Casting Jodie Whittaker as the next Doctor on Doctor Who was a huge win. But now she can log another victory: getting equal pay for the role.
It shouldn’t be such big, revolutionary news. And yet, it is. Jodie Whittaker will be paid the same amount as her male counterpart when she takes over the role as the Doctor on Doctor Who.
I, like many Doctor Who fans, was thrilled we were finally granted a female Doctor. Of course, there were the inevitable sexist naysayers out there stomping their feet and shaking their fists saying the Doctor has always been and should always be a man.
But the BBC has stood by their decision, saying Whittaker is “destined to be an utterly iconic Doctor” and they “hope viewers will enjoy what we have in store for the continuation of the story.”
And now the BBC is putting its money where its mouth is. BBC director-general Tony Hall said that Whittaker will receive pay parity with Peter Capaldi when she picks up the sonic screwdriver during the Christmas special.
“Yes, there is parity for the same amount of work,” Hall told the Evening Standard. “And I do think it’s time for [the] 13th Time Lord to be a woman. I watched my first Doctor Who in the ’60s, hiding behind the sofa. As a devoted Whovian, I’m incredibly excited.”
Capaldi reportedly made between $260,000 and $325,000 in the 2016-2017 year, so Whittaker will have a similar salary.
This is a huge win, especially because the BBC came under fire after its top stars’ salaries were released. Unsurprisingly, there was a huge gender wage gap at the BBC, and the men were making far more than the women. Claudia Winkleman, the highest-paid female BBC star, was paid less than a quarter of the highest-paid male star, Chris Evans. And only one third of the celebrities who made more than $194,000 were women.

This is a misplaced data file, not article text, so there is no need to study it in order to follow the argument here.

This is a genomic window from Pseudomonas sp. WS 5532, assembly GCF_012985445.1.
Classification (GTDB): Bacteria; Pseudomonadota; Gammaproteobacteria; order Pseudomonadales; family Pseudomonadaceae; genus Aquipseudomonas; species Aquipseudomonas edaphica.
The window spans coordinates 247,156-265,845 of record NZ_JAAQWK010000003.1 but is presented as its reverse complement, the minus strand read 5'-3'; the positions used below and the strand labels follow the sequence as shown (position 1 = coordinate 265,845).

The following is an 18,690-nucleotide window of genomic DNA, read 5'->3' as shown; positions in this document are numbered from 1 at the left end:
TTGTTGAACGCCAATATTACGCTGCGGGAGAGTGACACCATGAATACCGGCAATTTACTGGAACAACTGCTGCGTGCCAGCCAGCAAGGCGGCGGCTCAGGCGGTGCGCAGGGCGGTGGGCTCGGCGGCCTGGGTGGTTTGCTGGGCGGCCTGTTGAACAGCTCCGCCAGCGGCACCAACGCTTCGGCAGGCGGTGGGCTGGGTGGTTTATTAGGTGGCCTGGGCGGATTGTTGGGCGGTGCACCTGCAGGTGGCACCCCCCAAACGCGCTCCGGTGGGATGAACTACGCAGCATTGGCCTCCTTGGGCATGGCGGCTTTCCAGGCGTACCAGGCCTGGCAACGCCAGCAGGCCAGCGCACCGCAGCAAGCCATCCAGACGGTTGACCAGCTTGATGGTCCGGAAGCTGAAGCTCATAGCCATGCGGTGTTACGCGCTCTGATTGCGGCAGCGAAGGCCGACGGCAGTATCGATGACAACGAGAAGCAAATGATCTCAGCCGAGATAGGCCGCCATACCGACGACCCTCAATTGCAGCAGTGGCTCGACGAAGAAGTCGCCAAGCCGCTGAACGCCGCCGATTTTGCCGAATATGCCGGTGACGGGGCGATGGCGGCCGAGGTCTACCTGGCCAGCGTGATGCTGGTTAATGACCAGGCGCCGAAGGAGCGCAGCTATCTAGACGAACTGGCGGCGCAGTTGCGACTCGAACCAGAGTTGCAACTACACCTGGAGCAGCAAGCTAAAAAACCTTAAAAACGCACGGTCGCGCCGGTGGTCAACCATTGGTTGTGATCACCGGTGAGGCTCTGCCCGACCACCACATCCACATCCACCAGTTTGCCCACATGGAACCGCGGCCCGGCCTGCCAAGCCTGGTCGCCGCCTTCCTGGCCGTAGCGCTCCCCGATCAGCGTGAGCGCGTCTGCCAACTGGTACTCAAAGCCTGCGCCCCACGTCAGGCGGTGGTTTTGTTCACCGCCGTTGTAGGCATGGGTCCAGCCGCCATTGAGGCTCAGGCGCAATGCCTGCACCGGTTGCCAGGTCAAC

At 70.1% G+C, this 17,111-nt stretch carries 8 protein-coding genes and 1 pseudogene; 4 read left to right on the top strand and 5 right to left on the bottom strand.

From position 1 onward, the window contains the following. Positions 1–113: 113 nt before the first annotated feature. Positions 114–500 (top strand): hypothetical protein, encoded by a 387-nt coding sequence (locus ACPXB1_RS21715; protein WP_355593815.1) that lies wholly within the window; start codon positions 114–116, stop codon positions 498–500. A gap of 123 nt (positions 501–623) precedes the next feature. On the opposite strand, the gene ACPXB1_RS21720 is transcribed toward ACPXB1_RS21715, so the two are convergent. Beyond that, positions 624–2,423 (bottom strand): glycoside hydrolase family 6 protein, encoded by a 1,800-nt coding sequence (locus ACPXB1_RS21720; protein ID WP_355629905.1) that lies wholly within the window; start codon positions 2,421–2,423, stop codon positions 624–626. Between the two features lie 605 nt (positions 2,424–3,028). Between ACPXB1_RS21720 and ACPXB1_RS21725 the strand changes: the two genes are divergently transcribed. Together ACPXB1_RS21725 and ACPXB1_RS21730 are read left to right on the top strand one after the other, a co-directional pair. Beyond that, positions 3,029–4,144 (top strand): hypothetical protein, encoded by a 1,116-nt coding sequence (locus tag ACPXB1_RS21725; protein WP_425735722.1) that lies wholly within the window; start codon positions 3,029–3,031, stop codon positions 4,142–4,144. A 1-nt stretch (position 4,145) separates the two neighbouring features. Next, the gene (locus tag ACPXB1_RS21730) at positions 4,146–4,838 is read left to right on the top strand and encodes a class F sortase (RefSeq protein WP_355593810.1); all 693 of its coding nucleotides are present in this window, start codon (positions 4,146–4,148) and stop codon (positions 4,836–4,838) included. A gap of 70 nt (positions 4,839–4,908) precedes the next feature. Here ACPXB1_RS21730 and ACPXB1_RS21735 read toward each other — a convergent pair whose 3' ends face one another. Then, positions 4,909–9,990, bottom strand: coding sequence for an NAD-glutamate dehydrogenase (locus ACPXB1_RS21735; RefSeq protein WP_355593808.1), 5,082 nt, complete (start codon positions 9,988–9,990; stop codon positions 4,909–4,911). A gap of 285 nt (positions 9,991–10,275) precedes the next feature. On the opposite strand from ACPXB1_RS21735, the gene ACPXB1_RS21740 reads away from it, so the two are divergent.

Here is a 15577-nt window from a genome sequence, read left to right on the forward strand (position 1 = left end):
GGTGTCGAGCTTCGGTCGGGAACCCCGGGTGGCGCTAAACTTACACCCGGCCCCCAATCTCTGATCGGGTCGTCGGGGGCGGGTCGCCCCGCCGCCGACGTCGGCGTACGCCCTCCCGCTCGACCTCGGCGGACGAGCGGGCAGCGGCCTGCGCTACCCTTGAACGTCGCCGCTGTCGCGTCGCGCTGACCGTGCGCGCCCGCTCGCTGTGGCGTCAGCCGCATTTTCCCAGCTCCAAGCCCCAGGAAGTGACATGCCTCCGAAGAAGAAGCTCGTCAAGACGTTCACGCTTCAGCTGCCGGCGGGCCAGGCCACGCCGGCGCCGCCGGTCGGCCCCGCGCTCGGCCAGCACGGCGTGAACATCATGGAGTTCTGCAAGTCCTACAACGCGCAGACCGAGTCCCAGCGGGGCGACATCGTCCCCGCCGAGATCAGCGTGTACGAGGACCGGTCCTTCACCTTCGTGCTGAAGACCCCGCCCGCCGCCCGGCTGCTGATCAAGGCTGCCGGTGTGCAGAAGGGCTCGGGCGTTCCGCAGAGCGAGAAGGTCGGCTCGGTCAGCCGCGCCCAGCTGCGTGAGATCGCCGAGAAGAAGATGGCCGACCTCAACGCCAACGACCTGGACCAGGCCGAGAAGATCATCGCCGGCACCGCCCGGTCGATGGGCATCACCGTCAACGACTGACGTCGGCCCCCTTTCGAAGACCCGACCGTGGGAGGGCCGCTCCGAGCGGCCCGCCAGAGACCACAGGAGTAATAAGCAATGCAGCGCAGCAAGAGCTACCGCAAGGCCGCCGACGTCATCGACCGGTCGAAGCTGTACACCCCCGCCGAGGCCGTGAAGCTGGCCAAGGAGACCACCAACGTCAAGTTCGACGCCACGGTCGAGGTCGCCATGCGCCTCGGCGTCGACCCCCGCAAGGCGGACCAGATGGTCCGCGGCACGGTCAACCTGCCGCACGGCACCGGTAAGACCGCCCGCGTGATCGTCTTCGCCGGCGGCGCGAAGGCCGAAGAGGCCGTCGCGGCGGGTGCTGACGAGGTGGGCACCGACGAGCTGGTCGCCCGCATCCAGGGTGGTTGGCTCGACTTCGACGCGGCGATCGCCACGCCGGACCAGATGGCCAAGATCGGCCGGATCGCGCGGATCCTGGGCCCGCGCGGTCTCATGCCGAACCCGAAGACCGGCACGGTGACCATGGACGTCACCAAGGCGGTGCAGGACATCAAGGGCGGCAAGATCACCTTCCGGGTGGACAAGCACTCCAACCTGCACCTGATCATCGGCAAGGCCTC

Of course the gender pay gap isn’t just a BBC problem. It’s a problem throughout the entertainment industry and basically every other industry. Women in the U.S., for example, make an average of 78% of what their male counterparts make. And things get even worse when race comes into play. African American and Native American women make 64 cents and 59 cents to a white man’s dollar, respectively, while Hispanic women make 56 cents to the dollar. And women are highly underrepresented in entertainment. They get fewer speaking roles, fewer opportunities behind the camera, and are overlooked in other ways.
But the BBC is finally taking a step in the right direction by not only handing Whittaker the keys to the TARDIS, but also by giving her the money she deserves.